Police chaplains meet for first time in eight years

4 May 2021
Last month more than 40 police chaplains gathered in Wellington for their first national conference in eight years. What had been a biennial event – a valued opportunity for learning and collegiality – suddenly came to a halt when police funding constraints kicked in. But Police District Commanders have initiated a reinstatement of these events because of the value they see in what chaplains offer their staff.
The chaplaincy service is made up of Christian priests and pastors across a wide ecclesiastical spectrum, almost a third of them Anglican. Five of us are within the Diocese of Auckland: Glenys Davis in Northland District, Diana Rattray in Auckland Central, Nyasha Gumbeze in Waitemata, and Iga Mokole and Bruce Keeley in Counties Manukau.
The chaplains’ role is not easy to define, and the job description is broad brush-stroke in nature. But one of the frequent phrases at the conference was the significance of ‘presence’ – simply being there – in the station, at police ceremonies, riding in the patrol car, listening and supporting and encouraging those who face unexpectedness and risk every day of their working lives.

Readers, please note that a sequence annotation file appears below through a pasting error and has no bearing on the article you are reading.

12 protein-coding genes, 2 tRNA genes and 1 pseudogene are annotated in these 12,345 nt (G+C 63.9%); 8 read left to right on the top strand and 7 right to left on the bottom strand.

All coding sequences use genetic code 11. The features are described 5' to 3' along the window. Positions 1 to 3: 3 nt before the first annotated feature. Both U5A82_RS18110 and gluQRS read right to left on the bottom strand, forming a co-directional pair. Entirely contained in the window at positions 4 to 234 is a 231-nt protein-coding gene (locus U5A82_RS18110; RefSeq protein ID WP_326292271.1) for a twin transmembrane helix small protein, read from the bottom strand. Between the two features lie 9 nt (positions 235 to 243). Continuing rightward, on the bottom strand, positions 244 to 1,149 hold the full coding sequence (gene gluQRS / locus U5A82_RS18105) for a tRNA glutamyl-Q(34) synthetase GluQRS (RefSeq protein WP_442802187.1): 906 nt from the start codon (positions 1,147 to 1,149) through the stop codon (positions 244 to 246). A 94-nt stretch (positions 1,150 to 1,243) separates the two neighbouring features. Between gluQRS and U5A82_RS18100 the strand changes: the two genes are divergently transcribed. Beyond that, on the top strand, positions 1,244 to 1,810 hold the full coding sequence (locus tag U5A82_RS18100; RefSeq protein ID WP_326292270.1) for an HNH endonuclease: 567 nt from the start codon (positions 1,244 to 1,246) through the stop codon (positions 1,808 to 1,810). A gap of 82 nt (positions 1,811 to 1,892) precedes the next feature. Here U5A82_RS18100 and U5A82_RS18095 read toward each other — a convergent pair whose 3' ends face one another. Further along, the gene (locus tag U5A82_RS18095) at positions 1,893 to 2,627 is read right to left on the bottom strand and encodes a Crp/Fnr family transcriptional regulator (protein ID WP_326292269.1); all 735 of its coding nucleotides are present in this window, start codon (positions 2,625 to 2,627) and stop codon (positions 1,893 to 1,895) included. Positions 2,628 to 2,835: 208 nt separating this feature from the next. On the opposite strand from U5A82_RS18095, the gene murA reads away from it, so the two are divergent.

NZ Police personnel do a fantastic job, much of it behind the scenes and unheralded, building positive relationships within our increasingly diverse demography. They work under close public and media scrutiny which seems often more ready to criticise than to commend. The Police need our support and our prayers. Chaplains are privileged to offer both, close up.
Photo and words supplied by Bruce Keeley